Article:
These new DLCs and controls add nothing to what was already a smooth, satisfying, and truly exhilarating action game, being one with its iconic and likeable main character, featuring fast paced and varied combat, and scenes. breathtaking action. The story progresses at breakneck speed, transforming Lara from a frightened castaway to a hardened survivor. The first few hours always seem a bit complacent, relying a little too heavily on carefully planned cutscenes, but this has the benefit of setting up Lara's character. And this is so well done that we readily forgive this imposed linearity. Tomb Raider allowed me to reconnect with Lara Croft, which adds an extra emotional dimension to one of the best video game heroines.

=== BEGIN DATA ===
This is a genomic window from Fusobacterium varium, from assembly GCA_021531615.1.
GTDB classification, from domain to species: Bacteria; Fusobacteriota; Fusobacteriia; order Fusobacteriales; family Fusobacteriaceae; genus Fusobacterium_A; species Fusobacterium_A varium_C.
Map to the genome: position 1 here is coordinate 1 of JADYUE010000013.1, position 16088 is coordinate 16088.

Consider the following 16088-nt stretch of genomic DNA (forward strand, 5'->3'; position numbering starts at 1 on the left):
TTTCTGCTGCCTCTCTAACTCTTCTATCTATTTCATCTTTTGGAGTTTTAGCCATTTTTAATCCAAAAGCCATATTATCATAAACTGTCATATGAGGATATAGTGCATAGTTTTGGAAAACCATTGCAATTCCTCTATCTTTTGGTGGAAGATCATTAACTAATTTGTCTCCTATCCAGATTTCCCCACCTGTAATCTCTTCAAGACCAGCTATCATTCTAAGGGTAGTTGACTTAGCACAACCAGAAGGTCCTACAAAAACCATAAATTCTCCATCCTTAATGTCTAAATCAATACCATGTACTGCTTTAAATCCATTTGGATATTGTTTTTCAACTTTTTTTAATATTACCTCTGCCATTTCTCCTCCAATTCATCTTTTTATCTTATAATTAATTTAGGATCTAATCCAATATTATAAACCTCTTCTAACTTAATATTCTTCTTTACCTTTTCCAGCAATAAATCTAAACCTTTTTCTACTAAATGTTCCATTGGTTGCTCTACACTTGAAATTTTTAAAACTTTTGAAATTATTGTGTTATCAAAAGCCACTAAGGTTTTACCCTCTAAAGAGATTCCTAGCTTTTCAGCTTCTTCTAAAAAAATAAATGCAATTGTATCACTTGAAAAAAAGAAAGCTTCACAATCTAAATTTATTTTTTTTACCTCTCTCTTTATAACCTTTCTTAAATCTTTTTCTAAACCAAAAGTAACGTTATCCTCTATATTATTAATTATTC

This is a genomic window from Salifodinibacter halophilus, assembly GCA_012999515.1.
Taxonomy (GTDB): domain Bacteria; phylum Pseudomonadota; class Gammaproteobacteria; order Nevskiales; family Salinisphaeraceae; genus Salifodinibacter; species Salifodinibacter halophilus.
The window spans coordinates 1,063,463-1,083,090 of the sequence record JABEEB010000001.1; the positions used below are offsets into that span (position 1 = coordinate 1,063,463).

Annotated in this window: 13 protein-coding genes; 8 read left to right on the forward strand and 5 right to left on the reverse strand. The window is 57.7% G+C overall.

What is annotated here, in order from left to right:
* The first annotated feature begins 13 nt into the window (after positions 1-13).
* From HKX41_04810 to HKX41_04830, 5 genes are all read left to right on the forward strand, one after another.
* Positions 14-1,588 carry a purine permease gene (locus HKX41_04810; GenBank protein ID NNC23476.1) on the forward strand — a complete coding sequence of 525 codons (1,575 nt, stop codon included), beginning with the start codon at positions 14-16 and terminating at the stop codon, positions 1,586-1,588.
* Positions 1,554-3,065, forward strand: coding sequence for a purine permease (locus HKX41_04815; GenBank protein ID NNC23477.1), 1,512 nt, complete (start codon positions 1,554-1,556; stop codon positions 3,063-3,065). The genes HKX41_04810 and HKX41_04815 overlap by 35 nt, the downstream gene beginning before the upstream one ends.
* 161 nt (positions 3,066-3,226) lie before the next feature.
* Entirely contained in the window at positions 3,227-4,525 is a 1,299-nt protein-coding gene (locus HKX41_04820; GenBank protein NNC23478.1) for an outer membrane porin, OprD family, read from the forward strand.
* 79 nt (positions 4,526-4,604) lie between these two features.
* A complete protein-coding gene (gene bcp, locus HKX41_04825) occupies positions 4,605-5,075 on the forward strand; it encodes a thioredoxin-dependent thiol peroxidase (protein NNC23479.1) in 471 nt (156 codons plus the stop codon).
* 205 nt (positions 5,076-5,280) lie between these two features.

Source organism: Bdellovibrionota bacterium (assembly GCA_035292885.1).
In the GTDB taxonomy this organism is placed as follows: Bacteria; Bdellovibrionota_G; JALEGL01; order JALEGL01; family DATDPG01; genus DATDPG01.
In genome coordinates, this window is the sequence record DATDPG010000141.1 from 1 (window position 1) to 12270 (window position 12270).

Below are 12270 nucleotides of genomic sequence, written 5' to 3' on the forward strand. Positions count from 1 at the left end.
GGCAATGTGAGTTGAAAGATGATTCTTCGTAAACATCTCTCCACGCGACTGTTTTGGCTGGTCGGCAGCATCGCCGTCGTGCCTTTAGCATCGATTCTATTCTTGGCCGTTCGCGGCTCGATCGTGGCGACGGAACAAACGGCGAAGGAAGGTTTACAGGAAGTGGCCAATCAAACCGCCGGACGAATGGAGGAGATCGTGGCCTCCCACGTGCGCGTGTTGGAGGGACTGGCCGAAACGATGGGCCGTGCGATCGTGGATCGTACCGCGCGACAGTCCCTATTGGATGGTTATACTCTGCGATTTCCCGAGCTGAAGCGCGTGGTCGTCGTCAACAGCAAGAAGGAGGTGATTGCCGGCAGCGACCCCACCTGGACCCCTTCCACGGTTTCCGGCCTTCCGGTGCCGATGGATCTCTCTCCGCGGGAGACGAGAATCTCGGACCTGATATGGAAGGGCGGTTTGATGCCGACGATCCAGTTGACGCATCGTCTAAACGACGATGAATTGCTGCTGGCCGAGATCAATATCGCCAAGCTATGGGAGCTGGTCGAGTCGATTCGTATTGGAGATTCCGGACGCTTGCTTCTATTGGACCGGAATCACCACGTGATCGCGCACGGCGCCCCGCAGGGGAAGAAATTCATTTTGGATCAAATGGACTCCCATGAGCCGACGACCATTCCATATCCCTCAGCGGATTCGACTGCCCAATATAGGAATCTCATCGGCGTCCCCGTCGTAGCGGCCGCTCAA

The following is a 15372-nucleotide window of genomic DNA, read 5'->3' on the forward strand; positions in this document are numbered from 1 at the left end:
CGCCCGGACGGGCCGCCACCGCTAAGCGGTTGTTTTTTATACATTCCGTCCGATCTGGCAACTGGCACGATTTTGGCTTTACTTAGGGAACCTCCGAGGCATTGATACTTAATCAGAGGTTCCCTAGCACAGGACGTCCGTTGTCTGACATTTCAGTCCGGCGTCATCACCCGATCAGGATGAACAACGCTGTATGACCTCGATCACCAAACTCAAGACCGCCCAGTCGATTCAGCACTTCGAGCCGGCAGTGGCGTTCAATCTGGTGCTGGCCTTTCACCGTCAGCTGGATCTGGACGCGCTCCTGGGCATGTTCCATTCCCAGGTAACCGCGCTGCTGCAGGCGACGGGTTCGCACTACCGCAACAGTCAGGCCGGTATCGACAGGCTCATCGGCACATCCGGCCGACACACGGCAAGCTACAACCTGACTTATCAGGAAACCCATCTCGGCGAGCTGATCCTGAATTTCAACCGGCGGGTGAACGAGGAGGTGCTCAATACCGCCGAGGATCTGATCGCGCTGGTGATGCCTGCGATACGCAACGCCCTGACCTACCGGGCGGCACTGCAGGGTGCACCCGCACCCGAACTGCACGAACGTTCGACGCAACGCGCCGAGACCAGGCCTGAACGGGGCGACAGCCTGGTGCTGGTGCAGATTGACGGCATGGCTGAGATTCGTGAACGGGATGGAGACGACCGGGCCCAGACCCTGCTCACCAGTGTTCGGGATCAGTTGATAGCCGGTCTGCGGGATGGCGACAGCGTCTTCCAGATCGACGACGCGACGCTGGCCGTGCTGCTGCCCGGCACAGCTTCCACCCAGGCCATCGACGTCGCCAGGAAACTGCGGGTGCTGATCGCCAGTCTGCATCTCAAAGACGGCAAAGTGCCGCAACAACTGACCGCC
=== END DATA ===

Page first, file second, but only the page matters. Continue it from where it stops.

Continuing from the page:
Everything revolves around Lara: she is vulnerable in this place, but never deprived of her autonomy, and always able to react in the face of danger. We have the opportunity to discover her passion, sincere and a little geek, for archeology, when she marvels in front of artifacts and ancient structures. Although I love Tomb Raider as an action game, I miss the exploration and puzzle-solving part; In this story that goes back to the source, there aren't many real burial explorations, but the hidden secret tombs around the island show that Crystal Dynamics is still very good at environmental puzzles. I sincerely hope to meet more of them in a possible sequel to this game.